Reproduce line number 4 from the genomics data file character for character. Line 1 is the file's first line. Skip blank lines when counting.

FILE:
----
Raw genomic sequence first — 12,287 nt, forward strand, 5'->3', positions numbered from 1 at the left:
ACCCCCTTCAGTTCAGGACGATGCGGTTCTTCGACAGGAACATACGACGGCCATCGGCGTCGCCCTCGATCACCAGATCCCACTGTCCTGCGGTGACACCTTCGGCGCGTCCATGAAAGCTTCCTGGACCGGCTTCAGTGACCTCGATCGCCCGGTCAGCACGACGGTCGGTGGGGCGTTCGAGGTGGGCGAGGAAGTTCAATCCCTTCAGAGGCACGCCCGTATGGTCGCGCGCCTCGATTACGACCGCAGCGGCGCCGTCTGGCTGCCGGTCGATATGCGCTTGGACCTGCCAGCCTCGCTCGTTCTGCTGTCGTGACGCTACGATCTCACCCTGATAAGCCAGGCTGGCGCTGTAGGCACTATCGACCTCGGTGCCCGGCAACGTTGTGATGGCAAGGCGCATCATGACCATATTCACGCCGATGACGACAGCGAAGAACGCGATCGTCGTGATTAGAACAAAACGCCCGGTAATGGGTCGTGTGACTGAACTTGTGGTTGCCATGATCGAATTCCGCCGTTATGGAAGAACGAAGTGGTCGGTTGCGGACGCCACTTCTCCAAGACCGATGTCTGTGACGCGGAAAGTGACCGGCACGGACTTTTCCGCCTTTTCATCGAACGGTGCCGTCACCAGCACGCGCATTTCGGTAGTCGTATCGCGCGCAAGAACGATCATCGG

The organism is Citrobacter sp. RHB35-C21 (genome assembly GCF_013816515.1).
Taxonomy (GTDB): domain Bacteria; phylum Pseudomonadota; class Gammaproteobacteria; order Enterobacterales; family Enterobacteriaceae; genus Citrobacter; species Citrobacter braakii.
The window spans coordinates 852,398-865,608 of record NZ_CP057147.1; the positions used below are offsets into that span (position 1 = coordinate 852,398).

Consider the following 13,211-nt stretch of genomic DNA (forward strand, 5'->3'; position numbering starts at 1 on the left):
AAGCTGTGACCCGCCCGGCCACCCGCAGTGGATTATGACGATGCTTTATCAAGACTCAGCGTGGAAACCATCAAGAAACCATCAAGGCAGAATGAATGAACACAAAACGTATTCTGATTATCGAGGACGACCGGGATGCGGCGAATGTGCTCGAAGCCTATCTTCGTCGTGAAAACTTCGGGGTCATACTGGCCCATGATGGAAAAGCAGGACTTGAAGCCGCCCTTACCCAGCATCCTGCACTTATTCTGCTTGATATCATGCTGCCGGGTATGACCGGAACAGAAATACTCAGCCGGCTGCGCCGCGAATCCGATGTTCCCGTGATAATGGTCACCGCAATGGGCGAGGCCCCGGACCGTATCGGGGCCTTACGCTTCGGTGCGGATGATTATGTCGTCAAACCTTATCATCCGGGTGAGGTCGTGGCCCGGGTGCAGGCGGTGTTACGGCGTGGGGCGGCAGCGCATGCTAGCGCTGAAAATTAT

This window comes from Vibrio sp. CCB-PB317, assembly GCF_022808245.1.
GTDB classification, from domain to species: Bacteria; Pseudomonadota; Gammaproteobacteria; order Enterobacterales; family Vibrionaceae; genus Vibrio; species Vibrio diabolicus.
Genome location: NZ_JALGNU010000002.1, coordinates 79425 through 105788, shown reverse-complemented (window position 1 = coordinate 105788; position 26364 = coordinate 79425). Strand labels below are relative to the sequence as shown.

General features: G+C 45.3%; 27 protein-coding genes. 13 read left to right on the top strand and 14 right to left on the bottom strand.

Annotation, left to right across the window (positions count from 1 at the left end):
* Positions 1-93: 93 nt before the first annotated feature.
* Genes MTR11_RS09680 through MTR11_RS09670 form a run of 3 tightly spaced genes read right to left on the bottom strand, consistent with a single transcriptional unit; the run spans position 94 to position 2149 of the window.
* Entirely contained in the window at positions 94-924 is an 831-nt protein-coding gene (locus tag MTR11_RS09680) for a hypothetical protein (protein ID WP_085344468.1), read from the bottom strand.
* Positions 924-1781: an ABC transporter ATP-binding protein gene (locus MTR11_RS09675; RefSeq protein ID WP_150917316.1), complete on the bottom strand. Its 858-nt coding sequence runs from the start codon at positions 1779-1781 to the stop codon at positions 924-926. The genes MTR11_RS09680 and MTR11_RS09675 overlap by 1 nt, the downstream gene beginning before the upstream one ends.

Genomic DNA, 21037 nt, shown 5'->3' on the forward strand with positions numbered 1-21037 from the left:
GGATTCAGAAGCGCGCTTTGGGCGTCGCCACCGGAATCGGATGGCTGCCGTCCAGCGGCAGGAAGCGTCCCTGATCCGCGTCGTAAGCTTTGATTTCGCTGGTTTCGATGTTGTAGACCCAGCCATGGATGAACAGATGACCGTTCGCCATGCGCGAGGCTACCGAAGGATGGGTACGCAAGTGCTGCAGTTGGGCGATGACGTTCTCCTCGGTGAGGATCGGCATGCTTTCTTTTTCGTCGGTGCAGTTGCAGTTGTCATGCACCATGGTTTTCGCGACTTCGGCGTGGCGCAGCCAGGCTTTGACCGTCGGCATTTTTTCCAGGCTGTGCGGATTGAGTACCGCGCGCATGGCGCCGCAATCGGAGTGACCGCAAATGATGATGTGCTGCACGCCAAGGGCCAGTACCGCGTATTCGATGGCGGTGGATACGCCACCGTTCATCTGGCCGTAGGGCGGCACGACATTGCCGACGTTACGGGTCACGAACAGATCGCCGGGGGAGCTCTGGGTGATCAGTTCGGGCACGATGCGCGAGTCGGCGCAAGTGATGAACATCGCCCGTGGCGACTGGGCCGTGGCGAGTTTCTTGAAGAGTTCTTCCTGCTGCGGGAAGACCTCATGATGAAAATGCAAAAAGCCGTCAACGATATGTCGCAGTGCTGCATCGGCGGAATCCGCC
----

Taxonomy (GTDB): domain Bacteria; phylum Pseudomonadota; class Gammaproteobacteria; order Enterobacterales; family Enterobacteriaceae; genus Citrobacter; species Citrobacter braakii.